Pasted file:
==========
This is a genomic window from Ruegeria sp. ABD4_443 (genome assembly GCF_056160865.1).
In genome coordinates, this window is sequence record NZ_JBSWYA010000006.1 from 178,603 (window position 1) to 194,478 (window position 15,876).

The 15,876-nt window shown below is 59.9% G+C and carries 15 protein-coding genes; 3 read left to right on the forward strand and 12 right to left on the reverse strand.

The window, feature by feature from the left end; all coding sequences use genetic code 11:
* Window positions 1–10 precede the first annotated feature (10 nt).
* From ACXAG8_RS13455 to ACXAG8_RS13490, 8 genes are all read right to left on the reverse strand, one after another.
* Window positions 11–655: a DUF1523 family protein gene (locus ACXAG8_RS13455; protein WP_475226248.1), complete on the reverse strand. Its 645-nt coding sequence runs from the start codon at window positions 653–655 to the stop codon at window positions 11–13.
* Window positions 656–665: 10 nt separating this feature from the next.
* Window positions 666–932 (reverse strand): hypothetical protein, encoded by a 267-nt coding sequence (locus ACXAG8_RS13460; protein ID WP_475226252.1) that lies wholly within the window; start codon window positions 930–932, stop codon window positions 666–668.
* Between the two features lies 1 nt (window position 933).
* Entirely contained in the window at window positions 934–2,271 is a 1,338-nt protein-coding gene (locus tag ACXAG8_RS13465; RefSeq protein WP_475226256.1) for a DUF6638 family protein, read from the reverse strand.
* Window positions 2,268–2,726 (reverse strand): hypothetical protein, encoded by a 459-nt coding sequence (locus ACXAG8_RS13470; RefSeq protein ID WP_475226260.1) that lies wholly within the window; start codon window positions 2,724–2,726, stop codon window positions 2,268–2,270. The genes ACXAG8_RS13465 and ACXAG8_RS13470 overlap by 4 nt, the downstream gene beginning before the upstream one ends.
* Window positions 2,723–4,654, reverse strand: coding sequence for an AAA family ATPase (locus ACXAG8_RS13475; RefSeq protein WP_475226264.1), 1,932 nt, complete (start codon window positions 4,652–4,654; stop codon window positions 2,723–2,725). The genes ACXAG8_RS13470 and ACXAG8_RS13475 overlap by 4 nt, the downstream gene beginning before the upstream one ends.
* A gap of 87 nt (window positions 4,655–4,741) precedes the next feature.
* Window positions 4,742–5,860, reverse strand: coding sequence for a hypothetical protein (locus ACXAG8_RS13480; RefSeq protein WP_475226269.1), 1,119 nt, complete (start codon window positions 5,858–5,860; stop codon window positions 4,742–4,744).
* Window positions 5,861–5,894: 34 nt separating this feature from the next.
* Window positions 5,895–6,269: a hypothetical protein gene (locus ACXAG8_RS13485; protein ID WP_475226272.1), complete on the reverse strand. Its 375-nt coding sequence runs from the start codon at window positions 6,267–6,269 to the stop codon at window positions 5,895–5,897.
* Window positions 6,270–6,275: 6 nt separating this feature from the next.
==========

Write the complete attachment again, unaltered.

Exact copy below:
This is a genomic window from Ruegeria sp. ABD4_443 (genome assembly GCF_056160865.1).
In genome coordinates, this window is sequence record NZ_JBSWYA010000006.1 from 178,603 (window position 1) to 194,478 (window position 15,876).

The 15,876-nt window shown below is 59.9% G+C and carries 15 protein-coding genes; 3 read left to right on the forward strand and 12 right to left on the reverse strand.

The window, feature by feature from the left end; all coding sequences use genetic code 11:
* Window positions 1–10 precede the first annotated feature (10 nt).
* From ACXAG8_RS13455 to ACXAG8_RS13490, 8 genes are all read right to left on the reverse strand, one after another.
* Window positions 11–655: a DUF1523 family protein gene (locus ACXAG8_RS13455; protein WP_475226248.1), complete on the reverse strand. Its 645-nt coding sequence runs from the start codon at window positions 653–655 to the stop codon at window positions 11–13.
* Window positions 656–665: 10 nt separating this feature from the next.
* Window positions 666–932 (reverse strand): hypothetical protein, encoded by a 267-nt coding sequence (locus ACXAG8_RS13460; protein ID WP_475226252.1) that lies wholly within the window; start codon window positions 930–932, stop codon window positions 666–668.
* Between the two features lies 1 nt (window position 933).
* Entirely contained in the window at window positions 934–2,271 is a 1,338-nt protein-coding gene (locus tag ACXAG8_RS13465; RefSeq protein WP_475226256.1) for a DUF6638 family protein, read from the reverse strand.
* Window positions 2,268–2,726 (reverse strand): hypothetical protein, encoded by a 459-nt coding sequence (locus ACXAG8_RS13470; RefSeq protein ID WP_475226260.1) that lies wholly within the window; start codon window positions 2,724–2,726, stop codon window positions 2,268–2,270. The genes ACXAG8_RS13465 and ACXAG8_RS13470 overlap by 4 nt, the downstream gene beginning before the upstream one ends.
* Window positions 2,723–4,654, reverse strand: coding sequence for an AAA family ATPase (locus ACXAG8_RS13475; RefSeq protein WP_475226264.1), 1,932 nt, complete (start codon window positions 4,652–4,654; stop codon window positions 2,723–2,725). The genes ACXAG8_RS13470 and ACXAG8_RS13475 overlap by 4 nt, the downstream gene beginning before the upstream one ends.
* A gap of 87 nt (window positions 4,655–4,741) precedes the next feature.
* Window positions 4,742–5,860, reverse strand: coding sequence for a hypothetical protein (locus ACXAG8_RS13480; RefSeq protein WP_475226269.1), 1,119 nt, complete (start codon window positions 5,858–5,860; stop codon window positions 4,742–4,744).
* Window positions 5,861–5,894: 34 nt separating this feature from the next.
* Window positions 5,895–6,269: a hypothetical protein gene (locus ACXAG8_RS13485; protein ID WP_475226272.1), complete on the reverse strand. Its 375-nt coding sequence runs from the start codon at window positions 6,267–6,269 to the stop codon at window positions 5,895–5,897.
* Window positions 6,270–6,275: 6 nt separating this feature from the next.